Wednesday, 30 March 2016

Crochet Lessons in Perserverance

I'm being taught a lesson in perserverance by Venetia at the moment. For a long time I've liked the idea of being able to crochet, I love brightly coloured crocheted blankets and accessories, I've even tried a couple of times to learn how to crochet, but I've never quite got to grips with it.

A couple of weeks ago Venetia decided that she would like to learn how to crochet. She found a few tutorials on YouTube and sat in front of them working out how to do it with her hook and wool. After a couple of hours practising she came to me frustrated with her progress, her stitches still coming slowly and unevenly. I praised what she'd managed so far and told her that with almost any new skill lots of practice is required before the skill is even close to being mastered. And I gave her lots of positive encouragement to carry on practising, telling her I was sure she'd start seeing big improvements if she did keep trying. Off she went again and she kept at it, here and there over the next few days. And gradually she did find a rhythm with it, her stitches started to look really good and she became much more confident and speedy with it. Once she'd got the hang of her basic chain stitch, she branched out a bit. With every new variation she tried she struggled for a while initially, but she's kept going and is doing brilliantly with it.

Here are her first completed attempts at Granny Squares:


And then she worked out how to change colour:


In one of her squares she used quite fluffy, thick wool (very technical term!) and ended up with a larger square which didn't match, so she's decided to keep going round on this particular one:


She's really excited because two of her teachers (one at school and one at ballet) are pregnant, and she's thinking a crocheted baby blanket for each would be very doable. So her plan is to make one with lots of the small squares, and to keep building up her larger square for the other one until it's baby blanket size.

Her enthusiasm and success encouraged me to give it another try too. I've spent a good few hours over this last week hooking together a chain, then pulling it apart and trying again and again. I'm not even beyond getting passably even stitches in a single line, never mind building it up further. And my hands and fingers feel awkward and clumsy still in my efforts. It feels exactly like my previous attempts when I gave it up in frustration, deciding crochet obviously just wasn't my craft. And right now I would love to give it up again. But there's one difference this time around. This time around I have Venetia smiling kindly at me (as her hook flashes away seemingly effortlessly!), and telling me that it just takes a bit more practice, and that if I keep going I'll definitely get the hang of it! Grrrrrrrrr!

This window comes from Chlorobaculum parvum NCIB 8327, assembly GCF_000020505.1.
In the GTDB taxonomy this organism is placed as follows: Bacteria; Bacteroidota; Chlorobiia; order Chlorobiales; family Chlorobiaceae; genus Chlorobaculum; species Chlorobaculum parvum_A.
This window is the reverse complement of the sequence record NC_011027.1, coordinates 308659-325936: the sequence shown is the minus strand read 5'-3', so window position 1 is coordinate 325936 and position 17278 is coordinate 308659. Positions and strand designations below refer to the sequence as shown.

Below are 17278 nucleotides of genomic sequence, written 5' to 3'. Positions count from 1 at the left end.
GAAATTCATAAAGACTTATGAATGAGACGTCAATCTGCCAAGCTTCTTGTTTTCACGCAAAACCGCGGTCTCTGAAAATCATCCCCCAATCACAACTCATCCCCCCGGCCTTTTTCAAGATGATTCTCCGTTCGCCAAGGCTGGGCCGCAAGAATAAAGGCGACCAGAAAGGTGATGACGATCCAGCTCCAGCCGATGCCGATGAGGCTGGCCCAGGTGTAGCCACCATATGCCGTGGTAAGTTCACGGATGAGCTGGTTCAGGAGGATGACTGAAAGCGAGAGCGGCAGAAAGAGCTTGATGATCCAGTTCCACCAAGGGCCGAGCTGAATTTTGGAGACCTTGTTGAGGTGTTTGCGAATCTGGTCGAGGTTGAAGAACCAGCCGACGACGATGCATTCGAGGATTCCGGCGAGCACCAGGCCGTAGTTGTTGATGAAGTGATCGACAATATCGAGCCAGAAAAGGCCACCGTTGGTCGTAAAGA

Sally

12 comments:

  1. Oh goodness I love this post!!! Way to go Venetia, your granny squares look amazing, and I think you may have just inspired me to try my hand at crochet.

    Sally, I think I might be met with the same frustration if I give this a go....but I will think of Venetia to keep at it and to keep practicing :)

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  2. I love hearing this kind of thing. My grandmother taught me to crochet when I was a small girl (many years ago!) and I love it. Sewing and quilting may be my main passion but nothing beats crochet to relax and calm me. There is something wonderful about beautiful wool and the movement of the hook. Happy crocheting Venetia!

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  3. I am with you. I have tried so many times to learn to crochet and failed. I can only just make a chain but cannot for the life of me work out how to get any further. I have watched numerous you tube videos and read many books but nothing makes sense. I have now booked on a course being held in my village I am hoping that does the trick! Good luck :)

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  4. Venetia's squares are fab! I am not a natural crochet-er either. I have made a few bits and pieces over the years, but recently went to rustle up a granny square for something (as you do) and found I couldn't remember how to do it. I guess it's like any skill, use it or lose it! X

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  5. Great post, Sally!!! Well done, Venetia, on both mastering the art of crocheting, and encouraging your Mum to practise till she gets the hang of it. Looks like you'll have two blankets done in no time.

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  6. You need someone encouraging you, the way you encouraged Venetia. You Go Girl........you Can do it!!!

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  7. Ah now you have no excuses - welcome to the dark side! And well done Venetia, those are awesome granny squares, and what a sweet and lovely plan to turn them into blankets for her teachers :)

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  8. I love this. The two of you encouraging each other. Nice.
    Amalia
    xo

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  9. That is a lovely post. What a great way to learn. You played your own part in inspiring her to get past the lumpy bumpy stage. Excellent.

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  10. Bless her - shes done such a grand job!!
    Keep persevering - its not easy to start but gets much easier. If its any consolation the first row after chain is the most HORRID! Also start with double stitch rather than a single. A nice thing to start is a chain 20 with thick wool (sz6 hook) and double stitch back and forth (chain 2 at the end of the row)
    Drop me an email if you want - im pretty terrible at crochet but enjoy it and am always after the easy ways haha

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